At Vanderbilt, we aim to deliver an elite level of education that not only covers the facts and figures but also changes the way our students think and gives them the hands-on experiences that transform them into the leaders of tomorrow.
I see a Vanderbilt education as a kind of super power—broader vision, more penetrating insight, deeper understanding and the ability to open many doors. When our students graduate, they’ll be experienced as critical thinkers and as conveners of people and ideas as they help discover solutions to the challenges facing society.
In today’s global society, being able to collaborate with partners across disciplines, borders and backgrounds is essential. And that ability is based in respectful, open communication, a skill that seems to be declining in current discourse, both public and private.
I know I’m not alone in my concern over the tenor of civil dialogue in our country today. It doesn’t feel like there’s as much desire to drive positive change as there is to land zingers on the other side. Underlying that sentiment is often the resolve to draw lines, to create an “us” to be trusted and a “them” to be feared.
When did our country decide that alternative ideas are no long the opposition, they are the enemy?
The sad passing of Senator John McCain last weekend has me reminiscing about his ability to hold passionate opinions while reaching across the aisle to form bipartisan coalitions and friendships.
His philosophy was etched in his final statement, released earlier this week, in which he said, “I lived and died a proud American.”
“We are citizens of the world’s greatest republic,” it continued. “… We are 325 million opinionated, vociferous individuals. We argue and compete and sometimes even vilify each other in our raucous public debates. But, we have always had so much more in common with each other than in disagreement. If only we remember that and give each other the benefit of the presumption that we all love our country, we’ll get through these challenging times. We will come through them stronger than before. We always do.”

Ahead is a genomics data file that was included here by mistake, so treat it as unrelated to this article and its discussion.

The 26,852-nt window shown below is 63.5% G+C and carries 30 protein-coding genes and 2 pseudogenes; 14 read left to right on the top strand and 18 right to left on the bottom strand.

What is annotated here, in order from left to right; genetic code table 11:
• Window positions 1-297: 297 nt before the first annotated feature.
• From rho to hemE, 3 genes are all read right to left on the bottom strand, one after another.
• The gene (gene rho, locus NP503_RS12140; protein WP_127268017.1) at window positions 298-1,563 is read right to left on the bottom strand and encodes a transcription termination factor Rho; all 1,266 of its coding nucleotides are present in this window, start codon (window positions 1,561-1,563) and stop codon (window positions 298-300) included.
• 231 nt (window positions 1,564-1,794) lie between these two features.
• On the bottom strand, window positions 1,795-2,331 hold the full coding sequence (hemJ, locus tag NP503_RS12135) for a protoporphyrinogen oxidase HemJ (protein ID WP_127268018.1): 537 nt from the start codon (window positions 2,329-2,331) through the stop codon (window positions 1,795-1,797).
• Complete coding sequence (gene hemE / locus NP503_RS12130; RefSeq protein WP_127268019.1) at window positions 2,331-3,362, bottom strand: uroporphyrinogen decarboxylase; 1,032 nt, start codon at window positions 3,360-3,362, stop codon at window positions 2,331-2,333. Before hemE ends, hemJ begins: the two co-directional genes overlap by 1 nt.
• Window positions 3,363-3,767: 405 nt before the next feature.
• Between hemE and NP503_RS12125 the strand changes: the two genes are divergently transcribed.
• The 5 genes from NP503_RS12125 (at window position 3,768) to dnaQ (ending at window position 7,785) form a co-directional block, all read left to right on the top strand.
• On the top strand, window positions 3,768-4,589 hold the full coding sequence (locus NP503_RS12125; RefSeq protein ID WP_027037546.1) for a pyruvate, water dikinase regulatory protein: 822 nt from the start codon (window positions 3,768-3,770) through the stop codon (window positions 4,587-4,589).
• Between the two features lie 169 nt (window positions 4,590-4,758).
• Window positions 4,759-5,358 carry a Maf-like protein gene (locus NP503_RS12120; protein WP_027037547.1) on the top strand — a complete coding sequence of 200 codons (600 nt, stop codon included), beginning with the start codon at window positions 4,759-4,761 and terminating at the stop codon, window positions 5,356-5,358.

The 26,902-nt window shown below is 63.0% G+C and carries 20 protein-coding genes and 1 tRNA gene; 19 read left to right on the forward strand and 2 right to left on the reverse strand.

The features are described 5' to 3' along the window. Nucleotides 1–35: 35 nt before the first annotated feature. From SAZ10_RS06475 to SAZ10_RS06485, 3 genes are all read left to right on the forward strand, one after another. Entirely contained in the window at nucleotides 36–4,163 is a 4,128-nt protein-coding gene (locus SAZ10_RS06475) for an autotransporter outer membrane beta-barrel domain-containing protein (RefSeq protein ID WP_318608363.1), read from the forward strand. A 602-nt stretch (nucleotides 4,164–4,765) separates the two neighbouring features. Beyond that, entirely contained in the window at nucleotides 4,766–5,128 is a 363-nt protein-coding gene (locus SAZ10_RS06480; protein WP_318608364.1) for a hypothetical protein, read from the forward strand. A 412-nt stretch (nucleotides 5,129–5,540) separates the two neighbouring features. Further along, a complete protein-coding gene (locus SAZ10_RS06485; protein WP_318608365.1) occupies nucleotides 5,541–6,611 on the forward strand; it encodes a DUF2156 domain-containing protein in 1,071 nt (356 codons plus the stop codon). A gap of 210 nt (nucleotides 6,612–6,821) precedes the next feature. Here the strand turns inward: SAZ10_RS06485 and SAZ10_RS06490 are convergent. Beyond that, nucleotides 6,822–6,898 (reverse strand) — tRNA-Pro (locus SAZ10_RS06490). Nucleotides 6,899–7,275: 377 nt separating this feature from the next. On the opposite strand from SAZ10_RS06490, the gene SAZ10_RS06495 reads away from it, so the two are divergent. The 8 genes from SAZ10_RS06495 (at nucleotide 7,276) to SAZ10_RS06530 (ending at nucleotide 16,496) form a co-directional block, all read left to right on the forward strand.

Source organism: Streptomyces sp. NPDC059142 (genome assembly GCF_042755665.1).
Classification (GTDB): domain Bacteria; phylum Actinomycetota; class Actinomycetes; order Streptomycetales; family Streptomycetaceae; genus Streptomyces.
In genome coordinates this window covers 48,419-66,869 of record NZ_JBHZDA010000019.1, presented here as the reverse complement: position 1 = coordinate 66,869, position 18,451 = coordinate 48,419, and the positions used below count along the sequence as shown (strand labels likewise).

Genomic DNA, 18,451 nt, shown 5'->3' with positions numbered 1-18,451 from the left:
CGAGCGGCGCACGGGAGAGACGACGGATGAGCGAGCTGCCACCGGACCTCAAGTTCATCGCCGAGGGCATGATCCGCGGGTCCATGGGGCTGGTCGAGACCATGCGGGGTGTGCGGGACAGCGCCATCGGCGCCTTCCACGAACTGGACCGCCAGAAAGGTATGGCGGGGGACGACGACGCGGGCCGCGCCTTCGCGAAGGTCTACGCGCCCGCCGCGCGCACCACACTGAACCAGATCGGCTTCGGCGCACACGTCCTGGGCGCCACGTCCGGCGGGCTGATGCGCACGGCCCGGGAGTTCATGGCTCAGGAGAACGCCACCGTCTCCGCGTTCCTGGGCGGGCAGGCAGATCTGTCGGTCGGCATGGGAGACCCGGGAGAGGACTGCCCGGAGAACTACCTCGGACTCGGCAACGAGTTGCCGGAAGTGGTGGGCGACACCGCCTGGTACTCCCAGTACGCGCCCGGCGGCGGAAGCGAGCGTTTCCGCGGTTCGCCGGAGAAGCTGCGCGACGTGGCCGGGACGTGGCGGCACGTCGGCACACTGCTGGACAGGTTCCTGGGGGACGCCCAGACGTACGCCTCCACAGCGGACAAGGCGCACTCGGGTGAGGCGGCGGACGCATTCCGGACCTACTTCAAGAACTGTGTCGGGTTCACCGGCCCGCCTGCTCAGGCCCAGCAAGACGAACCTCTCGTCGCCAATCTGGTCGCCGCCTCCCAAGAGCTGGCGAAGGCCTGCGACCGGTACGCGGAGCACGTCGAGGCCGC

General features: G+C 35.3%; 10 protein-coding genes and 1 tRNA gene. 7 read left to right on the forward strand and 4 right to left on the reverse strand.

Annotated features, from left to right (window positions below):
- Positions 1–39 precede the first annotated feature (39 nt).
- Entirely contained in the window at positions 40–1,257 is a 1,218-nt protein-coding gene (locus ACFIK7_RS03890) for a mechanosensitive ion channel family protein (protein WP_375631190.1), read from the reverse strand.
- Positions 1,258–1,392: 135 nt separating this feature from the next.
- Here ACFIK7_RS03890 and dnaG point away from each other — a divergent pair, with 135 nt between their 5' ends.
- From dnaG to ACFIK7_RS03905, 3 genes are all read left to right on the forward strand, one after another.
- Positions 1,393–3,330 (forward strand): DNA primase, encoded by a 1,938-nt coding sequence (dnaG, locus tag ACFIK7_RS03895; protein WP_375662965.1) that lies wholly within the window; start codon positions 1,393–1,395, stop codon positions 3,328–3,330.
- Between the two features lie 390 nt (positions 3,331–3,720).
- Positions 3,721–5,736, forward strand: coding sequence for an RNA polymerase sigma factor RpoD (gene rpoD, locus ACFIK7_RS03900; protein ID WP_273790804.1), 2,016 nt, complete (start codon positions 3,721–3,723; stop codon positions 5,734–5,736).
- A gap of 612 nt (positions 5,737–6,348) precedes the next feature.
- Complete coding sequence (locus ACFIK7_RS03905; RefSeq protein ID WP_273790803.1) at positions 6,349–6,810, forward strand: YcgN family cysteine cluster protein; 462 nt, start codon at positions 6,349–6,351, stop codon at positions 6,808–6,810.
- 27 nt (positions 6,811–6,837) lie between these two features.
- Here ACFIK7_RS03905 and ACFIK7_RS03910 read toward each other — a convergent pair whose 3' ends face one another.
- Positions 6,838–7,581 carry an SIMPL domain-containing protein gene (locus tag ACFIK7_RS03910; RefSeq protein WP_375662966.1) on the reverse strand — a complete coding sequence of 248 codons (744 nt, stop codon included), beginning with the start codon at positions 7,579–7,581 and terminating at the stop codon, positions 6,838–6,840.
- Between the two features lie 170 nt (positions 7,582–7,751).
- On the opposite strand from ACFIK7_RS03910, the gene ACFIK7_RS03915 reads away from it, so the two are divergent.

In that one paragraph, Senator McCain laid out the basic tenets of civil discourse: respectful of the person but marking a difference of opinion.
Former Vice President Joe Biden, a longtime friend of Senator McCain, shared that sentiment here on campus at a Chancellor’s Lecture Series last spring, saying that both sides of Congress currently view the other side as an enemy and that the failure to forge common bonds keeps our government in gridlock.
Biden noted that the ideological divide in our nation’s politics is a relatively recent phenomenon and that bipartisan collaboration used to be the norm. He holds out hope that the pendulum will swing back toward center. “How can you run this country without reaching a consensus?” he asked.
The coming season of the Chancellor’s Lecture Series will continue these thought-provoking conversations. We are working to bring a wide range of voices and perspectives to campus, and I’m hoping for robust, spirited exchanges that are based in fact, steeped in respect, informed by perspective, and inspired by experience.
Ideally, the national conversation will turn from rhetoric to fact as we make time to think and to reflect, to connect and learn. I encourage you honor the legacy of service that John McCain left for us. I’m optimistic about what lies ahead, and I encourage you to be as well. Let’s work together to build a future we are proud to leave to those who come next.
What’s On My Mind is a regular column from Vanderbilt University Chancellor Nicholas S. Zeppos on the life, people and mission of Vanderbilt University and issues affecting higher education today. Share your thoughts at firstname.lastname@example.org.